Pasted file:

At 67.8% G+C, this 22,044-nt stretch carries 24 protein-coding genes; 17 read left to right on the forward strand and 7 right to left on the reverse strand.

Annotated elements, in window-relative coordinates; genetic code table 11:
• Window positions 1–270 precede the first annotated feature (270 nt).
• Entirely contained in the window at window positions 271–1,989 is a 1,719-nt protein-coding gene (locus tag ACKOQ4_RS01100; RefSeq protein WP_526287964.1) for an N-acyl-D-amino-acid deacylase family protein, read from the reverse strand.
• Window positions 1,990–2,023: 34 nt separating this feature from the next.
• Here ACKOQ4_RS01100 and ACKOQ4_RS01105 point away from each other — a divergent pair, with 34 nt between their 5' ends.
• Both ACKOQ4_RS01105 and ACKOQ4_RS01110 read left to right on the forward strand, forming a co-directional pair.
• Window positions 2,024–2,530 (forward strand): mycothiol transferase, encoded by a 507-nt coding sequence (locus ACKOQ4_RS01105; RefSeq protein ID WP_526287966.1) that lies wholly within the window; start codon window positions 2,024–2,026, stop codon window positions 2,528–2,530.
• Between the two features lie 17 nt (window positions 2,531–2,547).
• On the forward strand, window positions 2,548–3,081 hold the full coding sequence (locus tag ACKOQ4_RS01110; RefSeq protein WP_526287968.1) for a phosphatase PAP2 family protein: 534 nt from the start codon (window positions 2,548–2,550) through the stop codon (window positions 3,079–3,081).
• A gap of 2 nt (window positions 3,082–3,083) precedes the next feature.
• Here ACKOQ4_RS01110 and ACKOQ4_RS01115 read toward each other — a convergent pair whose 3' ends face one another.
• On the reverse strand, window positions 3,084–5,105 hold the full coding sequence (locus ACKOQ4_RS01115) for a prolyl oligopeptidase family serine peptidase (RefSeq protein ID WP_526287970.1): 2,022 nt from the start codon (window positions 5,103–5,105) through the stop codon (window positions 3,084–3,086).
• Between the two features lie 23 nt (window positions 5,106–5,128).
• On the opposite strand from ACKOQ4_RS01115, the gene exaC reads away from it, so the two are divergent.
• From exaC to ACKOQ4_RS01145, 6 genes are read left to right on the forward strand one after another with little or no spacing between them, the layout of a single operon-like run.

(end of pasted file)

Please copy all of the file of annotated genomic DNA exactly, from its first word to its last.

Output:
At 67.8% G+C, this 22,044-nt stretch carries 24 protein-coding genes; 17 read left to right on the forward strand and 7 right to left on the reverse strand.

Annotated elements, in window-relative coordinates; genetic code table 11:
• Window positions 1–270 precede the first annotated feature (270 nt).
• Entirely contained in the window at window positions 271–1,989 is a 1,719-nt protein-coding gene (locus tag ACKOQ4_RS01100; RefSeq protein WP_526287964.1) for an N-acyl-D-amino-acid deacylase family protein, read from the reverse strand.
• Window positions 1,990–2,023: 34 nt separating this feature from the next.
• Here ACKOQ4_RS01100 and ACKOQ4_RS01105 point away from each other — a divergent pair, with 34 nt between their 5' ends.
• Both ACKOQ4_RS01105 and ACKOQ4_RS01110 read left to right on the forward strand, forming a co-directional pair.
• Window positions 2,024–2,530 (forward strand): mycothiol transferase, encoded by a 507-nt coding sequence (locus ACKOQ4_RS01105; RefSeq protein ID WP_526287966.1) that lies wholly within the window; start codon window positions 2,024–2,026, stop codon window positions 2,528–2,530.
• Between the two features lie 17 nt (window positions 2,531–2,547).
• On the forward strand, window positions 2,548–3,081 hold the full coding sequence (locus tag ACKOQ4_RS01110; RefSeq protein WP_526287968.1) for a phosphatase PAP2 family protein: 534 nt from the start codon (window positions 2,548–2,550) through the stop codon (window positions 3,079–3,081).
• A gap of 2 nt (window positions 3,082–3,083) precedes the next feature.
• Here ACKOQ4_RS01110 and ACKOQ4_RS01115 read toward each other — a convergent pair whose 3' ends face one another.
• On the reverse strand, window positions 3,084–5,105 hold the full coding sequence (locus ACKOQ4_RS01115) for a prolyl oligopeptidase family serine peptidase (RefSeq protein ID WP_526287970.1): 2,022 nt from the start codon (window positions 5,103–5,105) through the stop codon (window positions 3,084–3,086).
• Between the two features lie 23 nt (window positions 5,106–5,128).
• On the opposite strand from ACKOQ4_RS01115, the gene exaC reads away from it, so the two are divergent.
• From exaC to ACKOQ4_RS01145, 6 genes are read left to right on the forward strand one after another with little or no spacing between them, the layout of a single operon-like run.